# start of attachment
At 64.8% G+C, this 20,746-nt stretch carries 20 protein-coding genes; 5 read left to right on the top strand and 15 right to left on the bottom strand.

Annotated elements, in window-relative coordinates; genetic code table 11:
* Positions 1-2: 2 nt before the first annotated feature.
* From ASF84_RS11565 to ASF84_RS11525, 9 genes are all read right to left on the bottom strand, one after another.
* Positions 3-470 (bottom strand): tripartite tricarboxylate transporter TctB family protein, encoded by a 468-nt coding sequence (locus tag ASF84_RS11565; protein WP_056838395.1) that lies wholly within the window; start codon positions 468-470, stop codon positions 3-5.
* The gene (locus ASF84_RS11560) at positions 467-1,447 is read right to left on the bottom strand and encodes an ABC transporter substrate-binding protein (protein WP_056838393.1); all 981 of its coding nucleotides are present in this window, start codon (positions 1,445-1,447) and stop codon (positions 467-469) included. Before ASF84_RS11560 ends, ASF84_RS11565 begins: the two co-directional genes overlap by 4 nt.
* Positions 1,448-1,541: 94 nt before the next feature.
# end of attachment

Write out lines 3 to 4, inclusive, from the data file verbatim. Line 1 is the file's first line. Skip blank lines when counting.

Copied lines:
* Positions 1-2: 2 nt before the first annotated feature.
* From ASF84_RS11565 to ASF84_RS11525, 9 genes are all read right to left on the bottom strand, one after another.